Amid much fanfare, the Obama administration on August 4th unveiled the “final” Clean Power Plan in a rollout that took place at the White House, before a crowd of environmentalists. To be sure, the rule is popular with the green set; however, it is also hugely controversial, due to the fact that it would subject the entire U.S. electricity *system* to EPA control, whereas before electricity markets were the exclusive preserve of States and the Federal Energy Regulatory Commission.
States thus are faced with a usurpation of their authority, and, accordingly, they are champing at the bit to challenge the rule in court. Moreover, bipartisan majorities in both chambers of Congress are opposed to the EPA’s broad grant of power to itself, and GOP leadership appears to be keen on challenging the regulation using the Congressional Review Act, which allows simple majorities in the House and Senate to pass a legislative check on major agency regulations.
Here’s the thing: States can’t sue, and Congress can’t pass a legislative veto, until the Clean Power Plan is published in the Federal Register.
When the rule was announced, EPA said that the rule would be published in normal course. According to Politico:
“We’ll be publishing as soon as practicable,” EPA spokeswoman Melissa Harrison said in an email, explaining, “Typically publication can take anywhere from two weeks to a month. The bigger the print job, often times, the longer the time between signature and publication.” While EPA wouldn’t give an exact date, it has said it will not delay in publishing the rule, as some had previously speculated.
EPA Administrator Gina McCarthy seconded this notion, saying that the rule’s publication in the Federal Register would “follow a standard process,” as reported by InsideEPA.
So…in early August, concomitant with the announcement of the pre-publication version of the Clean Power Plan, EPA officials publicly stated that the rule would be published in normal course (“anywhere from two weeks to a month”).
But when late August came around—right about the time EPA said the rule would be published and become final—the agency started singing a new tune. On August 31, the Department of Justice filed a court document, on behalf the EPA, regarding an ongoing effort by 15 States and a coal company to arrest the Clean Power Plan before it goes final. In fact, that controversy hinges on when the Clean Power Plan is published in the Federal Register. And Justice’s August 31 memo spoke to this dispositive matter by claiming that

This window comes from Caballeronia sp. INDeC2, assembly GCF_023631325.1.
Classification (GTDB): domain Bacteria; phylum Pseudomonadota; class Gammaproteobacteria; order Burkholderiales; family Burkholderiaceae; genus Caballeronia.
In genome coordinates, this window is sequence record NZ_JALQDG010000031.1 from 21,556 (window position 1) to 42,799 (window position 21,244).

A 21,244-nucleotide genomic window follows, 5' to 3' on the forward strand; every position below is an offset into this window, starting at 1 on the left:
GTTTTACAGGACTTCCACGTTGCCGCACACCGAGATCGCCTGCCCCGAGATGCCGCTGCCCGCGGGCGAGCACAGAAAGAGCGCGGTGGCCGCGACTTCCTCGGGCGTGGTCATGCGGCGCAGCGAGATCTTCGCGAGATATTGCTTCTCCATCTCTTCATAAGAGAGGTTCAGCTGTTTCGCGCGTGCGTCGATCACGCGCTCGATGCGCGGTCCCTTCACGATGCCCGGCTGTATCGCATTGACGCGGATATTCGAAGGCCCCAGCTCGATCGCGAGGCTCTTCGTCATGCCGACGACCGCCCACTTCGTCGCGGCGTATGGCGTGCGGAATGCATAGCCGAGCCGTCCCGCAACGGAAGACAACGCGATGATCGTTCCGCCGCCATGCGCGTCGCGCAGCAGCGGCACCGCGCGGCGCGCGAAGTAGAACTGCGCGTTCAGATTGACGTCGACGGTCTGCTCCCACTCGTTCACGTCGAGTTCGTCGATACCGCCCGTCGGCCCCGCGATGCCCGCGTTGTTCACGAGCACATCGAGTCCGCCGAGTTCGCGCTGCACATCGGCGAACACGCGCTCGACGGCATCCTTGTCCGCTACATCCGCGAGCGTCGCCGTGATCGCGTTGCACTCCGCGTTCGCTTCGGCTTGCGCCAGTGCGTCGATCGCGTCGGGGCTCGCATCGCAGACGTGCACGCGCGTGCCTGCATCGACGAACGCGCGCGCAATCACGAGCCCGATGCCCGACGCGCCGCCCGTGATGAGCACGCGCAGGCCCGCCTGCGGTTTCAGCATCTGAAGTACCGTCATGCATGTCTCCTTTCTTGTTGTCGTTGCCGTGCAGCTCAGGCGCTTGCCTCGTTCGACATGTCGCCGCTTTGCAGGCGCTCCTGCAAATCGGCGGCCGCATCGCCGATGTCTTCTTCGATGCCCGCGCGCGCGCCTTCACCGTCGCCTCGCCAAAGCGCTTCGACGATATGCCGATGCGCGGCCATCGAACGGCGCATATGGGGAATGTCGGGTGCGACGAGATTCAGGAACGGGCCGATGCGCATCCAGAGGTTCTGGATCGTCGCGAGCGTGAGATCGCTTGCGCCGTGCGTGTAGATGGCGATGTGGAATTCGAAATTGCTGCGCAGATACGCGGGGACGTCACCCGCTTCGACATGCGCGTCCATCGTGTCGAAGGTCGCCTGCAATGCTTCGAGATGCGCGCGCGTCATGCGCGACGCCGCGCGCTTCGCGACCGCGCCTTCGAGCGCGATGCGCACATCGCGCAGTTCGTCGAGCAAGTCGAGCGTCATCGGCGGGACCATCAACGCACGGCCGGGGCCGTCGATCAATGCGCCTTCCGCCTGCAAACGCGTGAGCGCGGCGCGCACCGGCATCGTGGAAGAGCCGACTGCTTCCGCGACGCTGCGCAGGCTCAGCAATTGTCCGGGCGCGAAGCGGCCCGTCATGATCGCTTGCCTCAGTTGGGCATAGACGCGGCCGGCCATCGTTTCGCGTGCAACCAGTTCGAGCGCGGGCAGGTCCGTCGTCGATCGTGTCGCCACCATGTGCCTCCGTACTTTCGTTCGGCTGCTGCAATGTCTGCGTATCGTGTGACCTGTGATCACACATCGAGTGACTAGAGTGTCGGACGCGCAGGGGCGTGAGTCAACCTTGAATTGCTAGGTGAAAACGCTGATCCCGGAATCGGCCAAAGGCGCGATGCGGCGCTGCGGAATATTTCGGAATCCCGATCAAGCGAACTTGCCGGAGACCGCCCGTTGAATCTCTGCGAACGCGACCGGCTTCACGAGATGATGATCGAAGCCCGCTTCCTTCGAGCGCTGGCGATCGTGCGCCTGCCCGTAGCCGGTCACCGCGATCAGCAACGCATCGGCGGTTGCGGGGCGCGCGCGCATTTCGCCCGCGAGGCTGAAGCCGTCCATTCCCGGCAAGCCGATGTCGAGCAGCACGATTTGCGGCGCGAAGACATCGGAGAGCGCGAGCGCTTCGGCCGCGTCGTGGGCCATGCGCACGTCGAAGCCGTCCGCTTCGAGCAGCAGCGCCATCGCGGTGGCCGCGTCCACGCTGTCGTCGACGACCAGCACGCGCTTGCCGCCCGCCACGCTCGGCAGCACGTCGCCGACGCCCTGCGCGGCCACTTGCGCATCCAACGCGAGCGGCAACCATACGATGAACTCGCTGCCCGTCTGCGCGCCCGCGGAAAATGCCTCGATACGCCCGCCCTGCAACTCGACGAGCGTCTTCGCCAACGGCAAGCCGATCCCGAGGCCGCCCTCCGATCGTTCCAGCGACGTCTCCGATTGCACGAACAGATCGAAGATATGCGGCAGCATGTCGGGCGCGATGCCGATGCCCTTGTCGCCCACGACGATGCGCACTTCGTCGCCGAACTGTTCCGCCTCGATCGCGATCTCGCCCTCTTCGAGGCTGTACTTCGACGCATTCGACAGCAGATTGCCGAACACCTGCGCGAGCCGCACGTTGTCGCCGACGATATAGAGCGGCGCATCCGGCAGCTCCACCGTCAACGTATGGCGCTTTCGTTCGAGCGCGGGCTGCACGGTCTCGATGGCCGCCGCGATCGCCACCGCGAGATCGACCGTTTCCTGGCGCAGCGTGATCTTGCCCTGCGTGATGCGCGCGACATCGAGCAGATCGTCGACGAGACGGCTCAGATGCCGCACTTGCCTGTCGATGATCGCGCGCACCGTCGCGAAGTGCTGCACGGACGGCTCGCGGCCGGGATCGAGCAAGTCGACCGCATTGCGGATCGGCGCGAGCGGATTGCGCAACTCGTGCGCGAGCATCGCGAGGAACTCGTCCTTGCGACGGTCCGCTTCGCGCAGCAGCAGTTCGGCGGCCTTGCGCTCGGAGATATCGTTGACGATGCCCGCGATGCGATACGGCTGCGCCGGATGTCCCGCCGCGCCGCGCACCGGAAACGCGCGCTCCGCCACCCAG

“Consistent with the Agency’s customary practice, EPA is in the process of conducting a final review [of the rule]…prior to transmitting the rule to the Office of the Federal Register… EPA intends to complete this final review process and transmit the rule to the Federal Register no later than September 4…EPA expects, based on past experience with other large rules, that the final rule will be published in the Federal Register by late October.”
Obviously, Justice’s submission gels poorly with EPA’s prior statements. For starters, EPA claimed the rule would be published around late August. Then, when late August came, EPA claimed the rule would be published in late October—three months after the rule was announced at a White House ceremony, and two months after the agency initially said it would be published. EPA states that the cause of the delay is the agency’s “customary practice” of reviewing a final rule after it has been signed by the administrator, but why weren’t EPA’s top officials aware of this “customary practice” when they said the rule would be ready in a month? Also, doesn’t this customary practice raise the spectre of post hoc rationalizations? [click to continue…]